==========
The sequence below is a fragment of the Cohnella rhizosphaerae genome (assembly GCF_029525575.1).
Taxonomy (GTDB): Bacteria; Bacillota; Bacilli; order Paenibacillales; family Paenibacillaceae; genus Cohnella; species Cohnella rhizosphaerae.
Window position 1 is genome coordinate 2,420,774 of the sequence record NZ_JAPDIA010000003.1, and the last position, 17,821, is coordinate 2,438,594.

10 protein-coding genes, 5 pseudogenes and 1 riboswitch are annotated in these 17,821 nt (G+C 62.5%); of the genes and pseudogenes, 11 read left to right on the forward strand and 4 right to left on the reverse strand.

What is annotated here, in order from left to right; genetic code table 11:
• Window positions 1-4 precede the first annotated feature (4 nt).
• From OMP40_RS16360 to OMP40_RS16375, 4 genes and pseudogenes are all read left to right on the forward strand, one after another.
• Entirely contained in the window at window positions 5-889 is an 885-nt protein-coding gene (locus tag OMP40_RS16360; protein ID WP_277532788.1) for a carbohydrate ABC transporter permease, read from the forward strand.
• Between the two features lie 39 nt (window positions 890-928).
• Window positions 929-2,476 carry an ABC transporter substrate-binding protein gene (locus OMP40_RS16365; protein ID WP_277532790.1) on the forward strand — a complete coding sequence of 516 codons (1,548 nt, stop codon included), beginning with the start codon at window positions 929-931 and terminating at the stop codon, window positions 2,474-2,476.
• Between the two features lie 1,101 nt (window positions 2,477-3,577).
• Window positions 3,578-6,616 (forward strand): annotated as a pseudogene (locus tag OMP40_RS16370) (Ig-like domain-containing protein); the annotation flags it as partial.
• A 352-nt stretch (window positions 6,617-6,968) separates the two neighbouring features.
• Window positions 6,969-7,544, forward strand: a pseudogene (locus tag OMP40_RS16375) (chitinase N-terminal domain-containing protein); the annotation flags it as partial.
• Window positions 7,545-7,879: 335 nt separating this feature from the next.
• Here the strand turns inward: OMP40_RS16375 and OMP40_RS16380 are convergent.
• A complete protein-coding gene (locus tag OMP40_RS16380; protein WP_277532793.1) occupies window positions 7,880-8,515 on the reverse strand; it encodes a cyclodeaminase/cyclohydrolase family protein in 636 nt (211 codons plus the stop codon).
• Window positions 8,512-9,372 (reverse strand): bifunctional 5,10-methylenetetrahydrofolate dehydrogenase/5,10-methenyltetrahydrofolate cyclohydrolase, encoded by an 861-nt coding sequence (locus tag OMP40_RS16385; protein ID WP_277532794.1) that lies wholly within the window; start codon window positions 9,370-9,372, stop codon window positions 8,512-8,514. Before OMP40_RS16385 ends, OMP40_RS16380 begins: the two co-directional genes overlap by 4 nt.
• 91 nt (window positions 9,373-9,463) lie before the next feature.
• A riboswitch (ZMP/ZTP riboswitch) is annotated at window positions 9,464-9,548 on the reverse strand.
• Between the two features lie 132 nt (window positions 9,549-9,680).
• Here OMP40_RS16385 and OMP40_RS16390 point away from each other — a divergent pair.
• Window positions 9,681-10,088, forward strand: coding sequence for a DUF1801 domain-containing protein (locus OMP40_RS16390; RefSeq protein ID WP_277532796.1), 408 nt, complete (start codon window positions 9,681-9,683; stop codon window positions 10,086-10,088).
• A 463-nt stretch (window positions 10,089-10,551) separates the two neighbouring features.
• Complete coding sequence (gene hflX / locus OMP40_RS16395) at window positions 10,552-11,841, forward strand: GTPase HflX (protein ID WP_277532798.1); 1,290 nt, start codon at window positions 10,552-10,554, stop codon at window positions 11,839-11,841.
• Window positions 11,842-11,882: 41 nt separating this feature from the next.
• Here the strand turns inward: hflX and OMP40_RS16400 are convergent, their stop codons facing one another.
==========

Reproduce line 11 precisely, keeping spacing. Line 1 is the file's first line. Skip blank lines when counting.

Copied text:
• Between the two features lie 1,101 nt (window positions 2,477-3,577).